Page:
Posted by: jamesthethickheaded | March 29, 2008

The Trouble with Books (Part Deux)

The Trouble with Books is that we need them.

Ours is no longer an oral culture. This holds even to the point where schools seem embarassed whenever memorization is required. Rigorous training of the mind, memory skills and the like are something left for the home. Let Mom and Dad do the grunt work while teacher plays Muppet to our offspring. Today, creativity and originality are highly valued, and the need for conferring familiarity with our cultural inheritance seen as unnecessary. And as much as this devalues this same creativity we pretend to prize by affording it no context, it serves our focus on the immediacy of the “now”. There can be no other choice than to broaden audiences through serving the lowest common denominators.

I think if we had an oral culture, the advent of mass media might have presented less of a problem. We would have integrated its tools into well-established cultural systems and maintained the rich fabric of a high culture without attendant losses. Unfortunately, our bookish culture was overwhelmed by the expressive emotional power of the media and lost much of its influence. Sadly, this was not offset by the protections afforded in a well-guarded oral tradition.

Accordingly, one of our first steps in returning home to a richer and deeper faith through the Orthodox Church seems to involve a return to recovering both our bookish and oral traditions… through reading. This is good, for the early church was indeed an oral culture and reading – especially reading aloud – affords entry into its riches. The ancient path was to learn the prayers by rote, by singing, and through worship as an instrumental part of catechesis.

In this it is not all surprising that The Word should be incarnate: after all, there was scarcely another choice. People were the personal media devices of the day, ready to “play” anytime, anywhere… batteries not included. And despite the lack of electronics, the wonder of these human ipods among their beholders was certainly no less than we feel on holding one in our hands today. The stature of the oracles, the poets, the “singers” of lore and legend in the ancient world reflected the common belief that the gods spoke to them through the muses. As a result, the words of these artists were not entirely their own… at least not among the best of them… but delivered to them from on high.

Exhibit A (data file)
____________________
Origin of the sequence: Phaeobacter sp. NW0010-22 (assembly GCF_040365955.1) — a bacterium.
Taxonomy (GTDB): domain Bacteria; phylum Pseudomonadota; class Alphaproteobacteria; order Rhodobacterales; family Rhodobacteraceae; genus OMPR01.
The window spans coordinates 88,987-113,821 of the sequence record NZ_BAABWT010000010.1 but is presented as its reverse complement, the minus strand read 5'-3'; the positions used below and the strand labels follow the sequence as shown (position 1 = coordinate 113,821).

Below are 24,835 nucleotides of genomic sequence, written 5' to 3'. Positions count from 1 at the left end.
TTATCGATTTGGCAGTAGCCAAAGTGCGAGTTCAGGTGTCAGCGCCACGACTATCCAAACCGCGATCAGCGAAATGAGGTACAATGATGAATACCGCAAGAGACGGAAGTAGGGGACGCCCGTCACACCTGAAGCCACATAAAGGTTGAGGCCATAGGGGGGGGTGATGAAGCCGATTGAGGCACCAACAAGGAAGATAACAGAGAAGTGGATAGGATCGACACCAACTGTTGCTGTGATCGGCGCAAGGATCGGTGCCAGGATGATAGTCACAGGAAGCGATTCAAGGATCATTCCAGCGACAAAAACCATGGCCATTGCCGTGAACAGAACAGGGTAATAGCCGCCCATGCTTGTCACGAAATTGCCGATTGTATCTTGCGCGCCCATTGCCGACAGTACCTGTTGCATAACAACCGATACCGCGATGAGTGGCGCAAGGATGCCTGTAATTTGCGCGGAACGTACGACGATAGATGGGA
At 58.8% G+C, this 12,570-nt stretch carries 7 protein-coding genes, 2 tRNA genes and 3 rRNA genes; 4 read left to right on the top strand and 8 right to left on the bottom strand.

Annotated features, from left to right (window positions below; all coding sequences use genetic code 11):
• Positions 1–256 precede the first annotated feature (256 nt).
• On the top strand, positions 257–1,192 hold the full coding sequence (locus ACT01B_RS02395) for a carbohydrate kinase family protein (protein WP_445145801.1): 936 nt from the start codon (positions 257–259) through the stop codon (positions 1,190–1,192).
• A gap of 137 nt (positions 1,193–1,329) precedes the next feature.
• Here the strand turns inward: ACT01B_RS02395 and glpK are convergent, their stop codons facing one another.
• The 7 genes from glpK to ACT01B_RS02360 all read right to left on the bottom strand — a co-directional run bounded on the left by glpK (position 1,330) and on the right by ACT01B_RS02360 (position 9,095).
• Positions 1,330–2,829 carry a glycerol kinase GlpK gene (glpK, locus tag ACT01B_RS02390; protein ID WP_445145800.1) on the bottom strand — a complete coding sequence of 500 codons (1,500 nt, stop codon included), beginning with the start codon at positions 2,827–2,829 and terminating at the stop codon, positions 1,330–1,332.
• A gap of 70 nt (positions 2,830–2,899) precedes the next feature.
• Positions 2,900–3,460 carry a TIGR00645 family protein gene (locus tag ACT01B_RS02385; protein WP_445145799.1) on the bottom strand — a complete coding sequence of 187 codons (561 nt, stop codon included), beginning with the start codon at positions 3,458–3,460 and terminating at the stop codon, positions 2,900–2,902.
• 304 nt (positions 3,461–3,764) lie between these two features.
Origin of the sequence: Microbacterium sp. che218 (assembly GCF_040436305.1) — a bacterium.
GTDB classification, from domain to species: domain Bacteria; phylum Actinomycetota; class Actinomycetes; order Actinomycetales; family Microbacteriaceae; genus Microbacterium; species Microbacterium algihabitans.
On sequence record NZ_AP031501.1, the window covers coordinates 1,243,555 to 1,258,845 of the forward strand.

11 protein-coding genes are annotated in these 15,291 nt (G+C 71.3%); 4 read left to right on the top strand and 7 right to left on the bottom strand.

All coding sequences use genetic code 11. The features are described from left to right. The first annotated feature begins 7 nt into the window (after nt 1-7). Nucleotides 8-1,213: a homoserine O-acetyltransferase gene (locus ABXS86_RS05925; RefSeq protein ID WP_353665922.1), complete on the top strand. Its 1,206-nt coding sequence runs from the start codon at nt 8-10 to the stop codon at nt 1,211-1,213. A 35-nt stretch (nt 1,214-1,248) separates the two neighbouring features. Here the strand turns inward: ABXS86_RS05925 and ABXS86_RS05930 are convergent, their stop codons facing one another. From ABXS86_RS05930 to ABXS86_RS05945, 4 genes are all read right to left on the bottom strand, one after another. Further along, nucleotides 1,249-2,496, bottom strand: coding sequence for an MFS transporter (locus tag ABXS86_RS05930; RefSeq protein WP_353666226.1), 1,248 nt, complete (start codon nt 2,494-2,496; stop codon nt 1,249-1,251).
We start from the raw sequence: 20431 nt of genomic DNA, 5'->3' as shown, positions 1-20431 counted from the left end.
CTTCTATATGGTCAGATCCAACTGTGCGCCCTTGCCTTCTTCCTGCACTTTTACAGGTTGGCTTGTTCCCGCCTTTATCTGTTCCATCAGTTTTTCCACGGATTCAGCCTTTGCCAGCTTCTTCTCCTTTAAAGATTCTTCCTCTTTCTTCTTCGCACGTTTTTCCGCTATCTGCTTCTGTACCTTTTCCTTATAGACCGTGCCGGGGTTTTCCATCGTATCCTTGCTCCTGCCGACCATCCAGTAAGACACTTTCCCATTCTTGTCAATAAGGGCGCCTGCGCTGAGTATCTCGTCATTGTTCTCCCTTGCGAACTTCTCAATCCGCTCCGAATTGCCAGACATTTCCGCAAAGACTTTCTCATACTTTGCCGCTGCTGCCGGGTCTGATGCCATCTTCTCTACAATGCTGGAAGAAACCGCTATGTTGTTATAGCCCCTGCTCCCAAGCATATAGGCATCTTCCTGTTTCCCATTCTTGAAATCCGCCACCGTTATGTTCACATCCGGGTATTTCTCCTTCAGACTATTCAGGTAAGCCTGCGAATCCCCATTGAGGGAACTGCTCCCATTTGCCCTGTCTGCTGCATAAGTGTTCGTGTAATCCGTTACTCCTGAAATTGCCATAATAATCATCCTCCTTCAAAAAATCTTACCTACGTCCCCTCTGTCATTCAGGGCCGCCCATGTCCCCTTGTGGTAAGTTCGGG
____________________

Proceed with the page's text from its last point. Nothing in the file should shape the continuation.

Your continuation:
The greatest of these were eventually recorded in text. Joseph T. Lienhard in “The Bible, The Church and Authority” makes this clear as the path of scripture as well. Living witnesses were treasured over the written word. In many cases, the parallel between this oral tradition and scripture continued well beyond the limits of the lives of the first hand witnesses to Christ, and in some measure continues to this day in the lives of our saints and living witnesses, in those for whom theosis is more than an idea, more than a prayer, and more than something for others more perfect and committed than ourselves.

Yet increasingly, the two strains interleaved and depend as much upon one as upon the other. Few would suggest that contemporary saints have done without scripture, or that contemporary understanding of scripture can do without the witness of the saints. In “The Arena”, the good Bishop Ignatius Brianchaninov makes clear not just that the line of living witnesses has weakened over time through scarcity and decay, but also that scripture grew in relative stature and in virtue as our understanding of it was expanded through time and cumulative testament.

Today we have a plethora of books in English that help deliver an understanding of scripture according to the Fathers. Among other things, we rely on these to simplify the lives of our overburdened priests and to disseminate a consistent, vetted understanding. We cannot do without these. Again, “The Arena” makes crystal clear in its many warnings that we are to be very careful in relying on each other, on our clergy, and hierarchs that we remain committed first and foremost to Christ, and excuse nothing contradictory simply as “following orders”. Error respects no one.

Fact is, the good Bishop Ignatius demolishes many of my pet thoughts as well. The virtues of one-on-one teaching, the virtues of endeavoring to understand and see Christ through the Old Testament alone as the Apostles were taught… all simply reflect vain temptations.. to see them as some sort of Holy Grail. And as if that weren’t enough, at the end of the day, my correction comes from a book. Surely more will be coming…. both books and corrections.

Finally, books are indeed an enormous aid in the translation of one’s life in the middle of its journey from protestantism into true faith as they offer the prospect of filling some of the gaps in a lifetime missed. Yet this too, is an illusion, as the world itself cannot contain, nor could our lives encompass all the books that would fill these gaping holes (John 21:25). Surely somewhere, we – and especially I – must come to see that the gaps in our lives and understanding were filled in elsewhere with material that matters to God in ways we simply cannot see. We are forgiven. And in this belief we will have life in His name (John 20:31).


Responses

  1. “The Word became flesh and dwelt among us.”

    Why?

    To move us from the intellect down to the heart. To move us away from books and towards/into the spiritual realm. To teach us to fight against the undertow of the world (intellect) and push our way to shore and solid ground (the heart).

  2. Athanasia: Well said. Thank you.


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